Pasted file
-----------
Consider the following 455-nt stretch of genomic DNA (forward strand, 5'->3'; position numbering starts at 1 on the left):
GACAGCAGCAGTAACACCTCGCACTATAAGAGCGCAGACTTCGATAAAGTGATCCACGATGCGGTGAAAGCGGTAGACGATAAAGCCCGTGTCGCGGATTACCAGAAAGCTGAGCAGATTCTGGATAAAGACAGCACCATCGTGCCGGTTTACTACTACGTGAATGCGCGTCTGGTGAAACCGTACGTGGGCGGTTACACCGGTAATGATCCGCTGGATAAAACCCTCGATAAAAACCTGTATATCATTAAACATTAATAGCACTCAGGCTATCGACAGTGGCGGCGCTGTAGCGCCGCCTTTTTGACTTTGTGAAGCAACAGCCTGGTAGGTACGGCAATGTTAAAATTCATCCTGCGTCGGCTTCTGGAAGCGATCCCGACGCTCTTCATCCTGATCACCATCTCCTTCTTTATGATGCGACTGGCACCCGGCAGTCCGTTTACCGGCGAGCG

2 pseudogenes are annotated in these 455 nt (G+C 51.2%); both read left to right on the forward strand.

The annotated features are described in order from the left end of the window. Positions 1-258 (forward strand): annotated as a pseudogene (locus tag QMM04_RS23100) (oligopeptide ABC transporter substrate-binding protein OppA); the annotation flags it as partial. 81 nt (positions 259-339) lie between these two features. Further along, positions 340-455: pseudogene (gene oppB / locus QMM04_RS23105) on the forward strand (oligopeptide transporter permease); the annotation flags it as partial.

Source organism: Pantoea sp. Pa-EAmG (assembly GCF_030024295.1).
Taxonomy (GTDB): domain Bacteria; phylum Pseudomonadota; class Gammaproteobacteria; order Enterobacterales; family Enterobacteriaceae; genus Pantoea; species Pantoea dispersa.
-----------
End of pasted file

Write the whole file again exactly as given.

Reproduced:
Consider the following 455-nt stretch of genomic DNA (forward strand, 5'->3'; position numbering starts at 1 on the left):
GACAGCAGCAGTAACACCTCGCACTATAAGAGCGCAGACTTCGATAAAGTGATCCACGATGCGGTGAAAGCGGTAGACGATAAAGCCCGTGTCGCGGATTACCAGAAAGCTGAGCAGATTCTGGATAAAGACAGCACCATCGTGCCGGTTTACTACTACGTGAATGCGCGTCTGGTGAAACCGTACGTGGGCGGTTACACCGGTAATGATCCGCTGGATAAAACCCTCGATAAAAACCTGTATATCATTAAACATTAATAGCACTCAGGCTATCGACAGTGGCGGCGCTGTAGCGCCGCCTTTTTGACTTTGTGAAGCAACAGCCTGGTAGGTACGGCAATGTTAAAATTCATCCTGCGTCGGCTTCTGGAAGCGATCCCGACGCTCTTCATCCTGATCACCATCTCCTTCTTTATGATGCGACTGGCACCCGGCAGTCCGTTTACCGGCGAGCG

2 pseudogenes are annotated in these 455 nt (G+C 51.2%); both read left to right on the forward strand.

The annotated features are described in order from the left end of the window. Positions 1-258 (forward strand): annotated as a pseudogene (locus tag QMM04_RS23100) (oligopeptide ABC transporter substrate-binding protein OppA); the annotation flags it as partial. 81 nt (positions 259-339) lie between these two features. Further along, positions 340-455: pseudogene (gene oppB / locus QMM04_RS23105) on the forward strand (oligopeptide transporter permease); the annotation flags it as partial.

Source organism: Pantoea sp. Pa-EAmG (assembly GCF_030024295.1).
Taxonomy (GTDB): domain Bacteria; phylum Pseudomonadota; class Gammaproteobacteria; order Enterobacterales; family Enterobacteriaceae; genus Pantoea; species Pantoea dispersa.